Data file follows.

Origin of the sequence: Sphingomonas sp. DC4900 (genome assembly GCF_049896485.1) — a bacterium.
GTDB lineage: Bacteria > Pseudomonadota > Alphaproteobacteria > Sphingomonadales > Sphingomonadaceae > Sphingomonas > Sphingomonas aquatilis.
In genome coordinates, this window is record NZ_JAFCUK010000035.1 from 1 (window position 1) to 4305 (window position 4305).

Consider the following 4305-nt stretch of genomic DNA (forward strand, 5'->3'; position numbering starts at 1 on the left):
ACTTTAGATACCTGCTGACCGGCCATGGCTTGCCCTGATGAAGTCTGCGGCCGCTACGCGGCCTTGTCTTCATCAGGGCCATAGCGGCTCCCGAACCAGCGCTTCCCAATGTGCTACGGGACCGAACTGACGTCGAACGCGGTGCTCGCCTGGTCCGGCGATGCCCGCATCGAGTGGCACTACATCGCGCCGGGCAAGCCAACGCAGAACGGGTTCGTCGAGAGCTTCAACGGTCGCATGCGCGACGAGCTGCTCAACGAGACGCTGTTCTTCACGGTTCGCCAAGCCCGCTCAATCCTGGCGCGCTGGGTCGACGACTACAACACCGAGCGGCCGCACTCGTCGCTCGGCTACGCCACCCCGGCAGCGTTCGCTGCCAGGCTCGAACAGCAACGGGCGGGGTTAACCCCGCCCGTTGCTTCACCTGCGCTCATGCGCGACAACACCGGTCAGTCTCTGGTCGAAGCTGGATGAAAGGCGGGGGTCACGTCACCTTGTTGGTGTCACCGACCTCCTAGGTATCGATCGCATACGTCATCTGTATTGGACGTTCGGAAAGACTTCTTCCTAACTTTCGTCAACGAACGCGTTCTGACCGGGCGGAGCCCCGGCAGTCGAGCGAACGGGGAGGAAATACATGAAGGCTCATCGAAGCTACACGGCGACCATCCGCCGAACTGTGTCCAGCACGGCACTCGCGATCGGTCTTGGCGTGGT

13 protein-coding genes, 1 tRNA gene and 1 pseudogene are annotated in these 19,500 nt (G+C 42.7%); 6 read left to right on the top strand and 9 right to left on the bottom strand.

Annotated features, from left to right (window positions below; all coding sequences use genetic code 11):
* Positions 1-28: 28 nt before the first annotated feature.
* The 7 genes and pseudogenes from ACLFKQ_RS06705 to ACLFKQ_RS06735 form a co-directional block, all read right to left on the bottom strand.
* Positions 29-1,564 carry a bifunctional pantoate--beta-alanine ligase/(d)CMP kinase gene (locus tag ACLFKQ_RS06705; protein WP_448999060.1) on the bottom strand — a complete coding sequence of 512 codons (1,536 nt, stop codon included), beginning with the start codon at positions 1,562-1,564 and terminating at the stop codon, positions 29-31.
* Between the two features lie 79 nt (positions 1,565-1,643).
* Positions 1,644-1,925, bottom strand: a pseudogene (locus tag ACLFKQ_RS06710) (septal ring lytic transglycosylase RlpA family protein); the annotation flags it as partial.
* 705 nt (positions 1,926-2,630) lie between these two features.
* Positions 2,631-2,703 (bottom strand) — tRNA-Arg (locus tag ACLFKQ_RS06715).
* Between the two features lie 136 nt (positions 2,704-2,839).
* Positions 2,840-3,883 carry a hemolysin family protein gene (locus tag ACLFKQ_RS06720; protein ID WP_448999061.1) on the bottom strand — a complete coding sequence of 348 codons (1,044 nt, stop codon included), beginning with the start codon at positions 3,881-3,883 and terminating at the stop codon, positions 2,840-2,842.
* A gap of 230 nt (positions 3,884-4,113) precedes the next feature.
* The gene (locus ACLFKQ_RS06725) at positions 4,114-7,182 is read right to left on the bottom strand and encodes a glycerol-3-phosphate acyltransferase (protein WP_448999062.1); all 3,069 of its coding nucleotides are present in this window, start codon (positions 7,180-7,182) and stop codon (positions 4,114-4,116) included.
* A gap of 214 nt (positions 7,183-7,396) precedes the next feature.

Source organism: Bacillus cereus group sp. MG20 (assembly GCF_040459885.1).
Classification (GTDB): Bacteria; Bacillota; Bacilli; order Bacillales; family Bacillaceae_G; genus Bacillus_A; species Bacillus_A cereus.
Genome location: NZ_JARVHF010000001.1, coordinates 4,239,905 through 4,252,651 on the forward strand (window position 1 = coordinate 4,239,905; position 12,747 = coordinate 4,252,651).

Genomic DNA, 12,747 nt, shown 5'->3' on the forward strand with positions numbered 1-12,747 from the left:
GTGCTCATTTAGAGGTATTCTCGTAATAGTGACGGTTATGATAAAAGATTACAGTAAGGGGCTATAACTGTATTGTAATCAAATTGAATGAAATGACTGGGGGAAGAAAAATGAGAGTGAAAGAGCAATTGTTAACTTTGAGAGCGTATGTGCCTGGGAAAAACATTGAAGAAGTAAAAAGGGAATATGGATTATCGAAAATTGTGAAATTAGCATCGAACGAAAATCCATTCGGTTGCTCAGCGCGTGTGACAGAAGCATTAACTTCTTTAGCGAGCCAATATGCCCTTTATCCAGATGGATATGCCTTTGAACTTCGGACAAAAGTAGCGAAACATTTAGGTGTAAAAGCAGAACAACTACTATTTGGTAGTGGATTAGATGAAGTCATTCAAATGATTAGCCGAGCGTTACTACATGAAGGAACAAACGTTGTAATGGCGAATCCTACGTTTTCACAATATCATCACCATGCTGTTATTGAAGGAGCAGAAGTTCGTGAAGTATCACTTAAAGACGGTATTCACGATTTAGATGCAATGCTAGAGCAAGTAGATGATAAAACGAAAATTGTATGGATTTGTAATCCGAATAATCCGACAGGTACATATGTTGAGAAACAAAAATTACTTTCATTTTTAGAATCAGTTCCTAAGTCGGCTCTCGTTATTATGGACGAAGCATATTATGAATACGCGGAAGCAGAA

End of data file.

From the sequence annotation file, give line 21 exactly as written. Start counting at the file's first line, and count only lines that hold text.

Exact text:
Classification (GTDB): Bacteria; Bacillota; Bacilli; order Bacillales; family Bacillaceae_G; genus Bacillus_A; species Bacillus_A cereus.